What are your thoughts about Ralfy's score of 84/100 on Jose Cuervo Especial? I cannot beleive it. A man with incredible taste in liquor providing a score that high on a tequila that is perhaps the most disgusting ever produced.

I'm pretty new here, but anyone who is giving JC Especial that kind of score has no taste for tequila. It's a bottom 10 juice that I've ever had and I've probably sampled somewhere in the realm of 180-200 tequilas.

Maybe his "incredible taste in liquor" doesn't encompass all

liquors and he's basing his rating on the Tequila available to

him or comparing it to the ones he has tried (which would

be even worse than the JCE by your standards?...)

And as far as "no taste for tequila" - how bout you find me

a Tequila reviewer and have him sample some Scotch or

Bourbon. Wanna bet you find those ratings a bit skewed

compared to how Whisk(e)y reviewers might score them?...

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Max Power   
Max Power

And as far as "no taste for tequila" - how bout you find me

a Tequila reviewer and have him sample some Scotch or

Bourbon. Wanna bet you find those ratings a bit skewed

compared to how Whisk(e)y reviewers might score them?...

It's a fair point. I'm a tequila drinker first and foremost. I've tasted plenty of scotch and bourbon, but am more new to bourbon out of all of them. Obviously everyone's own palate is going to dictate their own preferences. If he happens to prefer a tequila that is a pleasant mix of rubbing alcohol and sugar...that's his prerogative. Agave spirits tend more towards peppery in the unaged and have a wide range in the aged category.

If I gave you guys a bourbon that tastes like Vodka and maple syrup put together, I'm pretty sure there would be a consensus on this board that it sucked...even if there was a couple people out there who liked it.

This post just seems to need this emoticon. :shithappens:

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Bmac   
Bmac

And as far as "no taste for tequila" - how bout you find me

a Tequila reviewer and have him sample some Scotch or

Bourbon. Wanna bet you find those ratings a bit skewed

compared to how Whisk(e)y reviewers might score them?...

I was a tequila drinker long before bourbon. I have tasted my fair share of high end and low end enough to know what I like in a tequila. I prefer smooth and slightly sweet with some of the actual natural agave flavor coming through. When tequila is in wood too long it gets overly woody and bitter. That might be someone's cup of tea....but...JCE is...well....it's piss. I am shocked they can call it tequila. it's yellow colored alcohol. They say the non-100% agave tequilas are typically mixed with sugar cane distillate (rum). I love rum and have a vast collection...and JCE has ZERO rum flavor profile.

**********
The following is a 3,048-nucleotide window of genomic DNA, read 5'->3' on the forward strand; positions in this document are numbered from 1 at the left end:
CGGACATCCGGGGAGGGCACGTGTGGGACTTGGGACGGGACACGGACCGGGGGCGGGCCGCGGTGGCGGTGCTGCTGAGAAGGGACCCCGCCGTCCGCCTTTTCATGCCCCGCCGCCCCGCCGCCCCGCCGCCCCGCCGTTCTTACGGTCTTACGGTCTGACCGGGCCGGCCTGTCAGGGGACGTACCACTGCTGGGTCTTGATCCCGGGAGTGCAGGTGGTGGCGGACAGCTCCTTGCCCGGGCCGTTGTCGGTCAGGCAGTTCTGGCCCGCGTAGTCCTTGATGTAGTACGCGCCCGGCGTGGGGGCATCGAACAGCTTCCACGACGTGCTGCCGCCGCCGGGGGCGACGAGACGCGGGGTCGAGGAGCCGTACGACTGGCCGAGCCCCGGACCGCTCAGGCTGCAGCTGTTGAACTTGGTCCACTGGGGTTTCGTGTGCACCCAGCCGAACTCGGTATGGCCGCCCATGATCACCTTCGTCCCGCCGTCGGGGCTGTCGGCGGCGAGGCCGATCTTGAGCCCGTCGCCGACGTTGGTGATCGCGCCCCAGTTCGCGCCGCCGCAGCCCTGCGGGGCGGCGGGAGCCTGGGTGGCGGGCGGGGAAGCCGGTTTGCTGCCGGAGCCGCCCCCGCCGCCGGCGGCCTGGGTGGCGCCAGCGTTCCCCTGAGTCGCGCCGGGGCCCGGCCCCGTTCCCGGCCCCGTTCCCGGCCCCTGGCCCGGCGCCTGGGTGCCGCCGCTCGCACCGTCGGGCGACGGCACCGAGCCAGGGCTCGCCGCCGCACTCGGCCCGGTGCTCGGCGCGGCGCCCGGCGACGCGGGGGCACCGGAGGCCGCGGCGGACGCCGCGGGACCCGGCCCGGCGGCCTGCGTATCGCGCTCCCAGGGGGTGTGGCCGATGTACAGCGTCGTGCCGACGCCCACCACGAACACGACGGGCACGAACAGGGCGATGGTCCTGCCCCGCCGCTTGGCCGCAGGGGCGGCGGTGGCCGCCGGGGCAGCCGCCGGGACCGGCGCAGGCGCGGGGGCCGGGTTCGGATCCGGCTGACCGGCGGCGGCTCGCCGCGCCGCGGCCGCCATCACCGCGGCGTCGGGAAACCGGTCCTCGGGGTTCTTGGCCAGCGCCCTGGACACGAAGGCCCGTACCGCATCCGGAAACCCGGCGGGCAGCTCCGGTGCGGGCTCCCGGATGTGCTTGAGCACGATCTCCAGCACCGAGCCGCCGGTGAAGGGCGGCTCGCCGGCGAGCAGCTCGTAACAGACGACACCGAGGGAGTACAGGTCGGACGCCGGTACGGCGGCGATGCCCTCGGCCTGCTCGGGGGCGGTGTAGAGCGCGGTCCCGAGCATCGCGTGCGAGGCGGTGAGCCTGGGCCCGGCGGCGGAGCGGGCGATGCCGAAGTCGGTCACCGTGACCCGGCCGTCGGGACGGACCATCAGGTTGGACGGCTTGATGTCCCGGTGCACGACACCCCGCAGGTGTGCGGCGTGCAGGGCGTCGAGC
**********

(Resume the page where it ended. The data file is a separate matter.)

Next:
My wife, who hates alcohol in almost ALL forms, was able to tell the difference between JCE and 100% agave.:grin:

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Max Power   
Max Power
I was a tequila drinker long before bourbon. I have tasted my fair share of high end and low end enough to know what I like in a tequila. I prefer smooth and slightly sweet with some of the actual natural agave flavor coming through. When tequila is in wood too long it gets overly woody and bitter. That might be someone's cup of tea....but...JCE is...well....it's piss. I am shocked they can call it tequila. it's yellow colored alcohol. They say the non-100% agave tequilas are typically mixed with sugar cane distillate (rum). I love rum and have a vast collection...and JCE has ZERO rum flavor profile.

My wife, who hates alcohol in almost ALL forms, was able to tell the difference between JCE and 100% agave.:grin:

It is shocking that it gets called "tequila." That's why the label of 100% agave is so important. Can you imagine someone mixing 51% bourbon and 49% rum and then adding color and trying to pass it off as bourbon? It's pretty much the same thing except for some reason people drink the piss water.

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smokinjoe   
smokinjoe
It is shocking that it gets called "tequila." That's why the label of 100% agave is so important. Can you imagine someone mixing 51% bourbon and 49% rum and then adding color and trying to pass it off as bourbon? It's pretty much the same thing except for some reason people drink the piss water.

Are you saying it can't be called "Tequila"? Is there a Reg issue that is in question?

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Bmac   
Bmac
Are you saying it can't be called "Tequila"? Is there a Reg issue that is in question?